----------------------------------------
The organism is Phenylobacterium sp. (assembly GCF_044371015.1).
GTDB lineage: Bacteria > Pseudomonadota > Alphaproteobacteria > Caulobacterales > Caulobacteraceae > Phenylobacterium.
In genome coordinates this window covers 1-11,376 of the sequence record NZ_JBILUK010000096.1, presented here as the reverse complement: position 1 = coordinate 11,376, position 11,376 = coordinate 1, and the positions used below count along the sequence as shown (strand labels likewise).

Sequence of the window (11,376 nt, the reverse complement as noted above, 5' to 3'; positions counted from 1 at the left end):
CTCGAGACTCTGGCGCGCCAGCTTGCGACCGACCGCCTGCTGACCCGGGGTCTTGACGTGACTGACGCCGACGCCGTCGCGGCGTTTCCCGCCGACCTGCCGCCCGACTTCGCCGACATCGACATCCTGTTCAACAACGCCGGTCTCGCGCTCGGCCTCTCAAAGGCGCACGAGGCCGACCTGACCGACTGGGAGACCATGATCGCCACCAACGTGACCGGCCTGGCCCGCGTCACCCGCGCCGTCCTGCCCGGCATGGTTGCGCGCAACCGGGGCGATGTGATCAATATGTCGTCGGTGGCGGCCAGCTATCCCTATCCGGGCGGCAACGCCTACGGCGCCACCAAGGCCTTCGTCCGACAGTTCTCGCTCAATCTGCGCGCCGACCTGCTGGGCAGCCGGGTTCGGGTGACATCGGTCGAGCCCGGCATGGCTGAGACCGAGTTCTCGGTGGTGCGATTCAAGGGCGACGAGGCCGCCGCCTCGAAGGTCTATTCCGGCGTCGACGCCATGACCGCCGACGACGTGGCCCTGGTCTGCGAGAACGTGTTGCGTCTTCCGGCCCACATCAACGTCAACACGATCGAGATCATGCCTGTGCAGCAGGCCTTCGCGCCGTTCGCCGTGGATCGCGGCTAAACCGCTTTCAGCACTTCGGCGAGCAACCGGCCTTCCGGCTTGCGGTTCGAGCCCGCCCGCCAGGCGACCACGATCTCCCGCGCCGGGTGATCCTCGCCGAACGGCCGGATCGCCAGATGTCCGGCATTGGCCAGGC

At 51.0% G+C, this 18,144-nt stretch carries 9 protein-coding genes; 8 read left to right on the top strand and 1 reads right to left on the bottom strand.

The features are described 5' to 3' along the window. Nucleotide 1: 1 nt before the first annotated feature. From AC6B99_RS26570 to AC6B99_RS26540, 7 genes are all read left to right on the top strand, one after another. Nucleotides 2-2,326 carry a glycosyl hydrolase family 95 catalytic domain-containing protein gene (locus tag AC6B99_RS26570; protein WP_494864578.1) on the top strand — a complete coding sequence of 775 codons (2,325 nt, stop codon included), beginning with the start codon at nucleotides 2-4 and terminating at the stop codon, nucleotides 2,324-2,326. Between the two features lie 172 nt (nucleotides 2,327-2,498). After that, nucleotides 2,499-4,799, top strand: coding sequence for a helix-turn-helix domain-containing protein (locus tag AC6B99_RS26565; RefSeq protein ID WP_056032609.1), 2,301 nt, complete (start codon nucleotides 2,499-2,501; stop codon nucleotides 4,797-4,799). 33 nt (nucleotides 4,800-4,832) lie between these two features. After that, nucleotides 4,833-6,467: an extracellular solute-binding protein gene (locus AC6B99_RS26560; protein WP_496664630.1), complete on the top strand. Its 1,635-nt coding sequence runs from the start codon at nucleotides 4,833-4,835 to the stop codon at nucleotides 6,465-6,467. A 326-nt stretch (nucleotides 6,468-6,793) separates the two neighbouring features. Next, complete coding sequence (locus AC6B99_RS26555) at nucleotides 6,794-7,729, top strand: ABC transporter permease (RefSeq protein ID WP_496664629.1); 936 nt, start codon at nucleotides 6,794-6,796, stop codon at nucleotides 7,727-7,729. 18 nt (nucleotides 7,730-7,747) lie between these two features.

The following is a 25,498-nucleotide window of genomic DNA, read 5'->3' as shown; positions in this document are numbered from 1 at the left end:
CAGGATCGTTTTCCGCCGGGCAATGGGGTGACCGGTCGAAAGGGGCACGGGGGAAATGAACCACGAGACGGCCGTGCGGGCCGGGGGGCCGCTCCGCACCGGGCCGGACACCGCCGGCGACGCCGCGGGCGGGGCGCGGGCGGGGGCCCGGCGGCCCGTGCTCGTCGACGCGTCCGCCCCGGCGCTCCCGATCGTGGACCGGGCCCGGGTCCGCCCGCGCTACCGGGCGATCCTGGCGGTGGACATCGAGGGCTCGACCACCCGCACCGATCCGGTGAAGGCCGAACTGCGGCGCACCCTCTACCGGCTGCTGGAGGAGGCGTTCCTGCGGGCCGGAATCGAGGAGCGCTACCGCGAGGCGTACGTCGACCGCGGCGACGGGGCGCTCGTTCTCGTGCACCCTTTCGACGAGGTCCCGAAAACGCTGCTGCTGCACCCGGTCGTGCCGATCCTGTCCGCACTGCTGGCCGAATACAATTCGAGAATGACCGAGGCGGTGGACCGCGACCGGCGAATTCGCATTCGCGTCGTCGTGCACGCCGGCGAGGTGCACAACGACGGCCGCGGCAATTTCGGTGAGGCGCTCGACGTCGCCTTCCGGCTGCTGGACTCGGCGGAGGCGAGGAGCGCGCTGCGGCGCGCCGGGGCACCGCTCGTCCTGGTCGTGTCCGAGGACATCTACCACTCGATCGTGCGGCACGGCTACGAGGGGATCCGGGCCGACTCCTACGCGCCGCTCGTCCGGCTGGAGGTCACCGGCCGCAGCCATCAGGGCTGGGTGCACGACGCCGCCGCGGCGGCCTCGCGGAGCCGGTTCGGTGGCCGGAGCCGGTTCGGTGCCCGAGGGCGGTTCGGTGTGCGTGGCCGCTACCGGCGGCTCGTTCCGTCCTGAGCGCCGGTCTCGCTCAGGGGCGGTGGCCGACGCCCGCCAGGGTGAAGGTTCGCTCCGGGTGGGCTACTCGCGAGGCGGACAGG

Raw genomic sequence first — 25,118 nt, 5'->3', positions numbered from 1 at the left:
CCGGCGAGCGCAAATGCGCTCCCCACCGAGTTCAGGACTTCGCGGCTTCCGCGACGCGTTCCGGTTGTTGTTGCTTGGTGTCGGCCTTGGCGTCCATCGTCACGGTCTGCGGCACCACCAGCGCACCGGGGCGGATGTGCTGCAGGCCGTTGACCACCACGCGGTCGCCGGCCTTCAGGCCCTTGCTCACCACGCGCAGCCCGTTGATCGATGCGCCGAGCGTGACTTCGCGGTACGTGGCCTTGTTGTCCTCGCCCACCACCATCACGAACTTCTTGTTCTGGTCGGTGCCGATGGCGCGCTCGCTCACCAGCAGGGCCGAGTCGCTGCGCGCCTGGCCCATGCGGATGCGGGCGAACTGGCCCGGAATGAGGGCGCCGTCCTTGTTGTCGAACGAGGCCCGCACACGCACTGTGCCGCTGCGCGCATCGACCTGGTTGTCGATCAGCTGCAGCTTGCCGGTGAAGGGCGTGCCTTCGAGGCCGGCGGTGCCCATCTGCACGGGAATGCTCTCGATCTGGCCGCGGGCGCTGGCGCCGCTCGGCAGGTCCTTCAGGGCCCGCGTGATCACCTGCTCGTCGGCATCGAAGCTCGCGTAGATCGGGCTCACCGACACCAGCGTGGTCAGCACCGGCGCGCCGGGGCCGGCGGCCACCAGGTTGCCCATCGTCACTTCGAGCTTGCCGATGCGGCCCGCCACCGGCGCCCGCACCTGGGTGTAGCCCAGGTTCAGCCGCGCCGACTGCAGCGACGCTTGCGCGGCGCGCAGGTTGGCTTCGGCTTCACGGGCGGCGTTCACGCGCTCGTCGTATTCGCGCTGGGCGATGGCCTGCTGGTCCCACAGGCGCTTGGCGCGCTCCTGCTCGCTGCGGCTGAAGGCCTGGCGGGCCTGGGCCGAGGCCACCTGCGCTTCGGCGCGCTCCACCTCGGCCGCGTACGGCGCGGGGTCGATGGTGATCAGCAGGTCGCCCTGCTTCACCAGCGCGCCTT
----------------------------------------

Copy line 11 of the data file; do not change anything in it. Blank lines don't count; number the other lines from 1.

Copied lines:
CCGGCGAGCGCAAATGCGCTCCCCACCGAGTTCAGGACTTCGCGGCTTCCGCGACGCGTTCCGGTTGTTGTTGCTTGGTGTCGGCCTTGGCGTCCATCGTCACGGTCTGCGGCACCACCAGCGCACCGGGGCGGATGTGCTGCAGGCCGTTGACCACCACGCGGTCGCCGGCCTTCAGGCCCTTGCTCACCACGCGCAGCCCGTTGATCGATGCGCCGAGCGTGACTTCGCGGTACGTGGCCTTGTTGTCCTCGCCCACCACCATCACGAACTTCTTGTTCTGGTCGGTGCCGATGGCGCGCTCGCTCACCAGCAGGGCCGAGTCGCTGCGCGCCTGGCCCATGCGGATGCGGGCGAACTGGCCCGGAATGAGGGCGCCGTCCTTGTTGTCGAACGAGGCCCGCACACGCACTGTGCCGCTGCGCGCATCGACCTGGTTGTCGATCAGCTGCAGCTTGCCGGTGAAGGGCGTGCCTTCGAGGCCGGCGGTGCCCATCTGCACGGGAATGCTCTCGATCTGGCCGCGGGCGCTGGCGCCGCTCGGCAGGTCCTTCAGGGCCCGCGTGATCACCTGCTCGTCGGCATCGAAGCTCGCGTAGATCGGGCTCACCGACACCAGCGTGGTCAGCACCGGCGCGCCGGGGCCGGCGGCCACCAGGTTGCCCATCGTCACTTCGAGCTTGCCGATGCGGCCCGCCACCGGCGCCCGCACCTGGGTGTAGCCCAGGTTCAGCCGCGCCGACTGCAGCGACGCTTGCGCGGCGCGCAGGTTGGCTTCGGCTTCACGGGCGGCGTTCACGCGCTCGTCGTATTCGCGCTGGGCGATGGCCTGCTGGTCCCACAGGCGCTTGGCGCGCTCCTGCTCGCTGCGGCTGAAGGCCTGGCGGGCCTGGGCCGAGGCCACCTGCGCTTCGGCGCGCTCCACCTCGGCCGCGTACGGCGCGGGGTCGATGGTGATCAGCAGGTCGCCCTGCTTCACCAGCGCGCCTT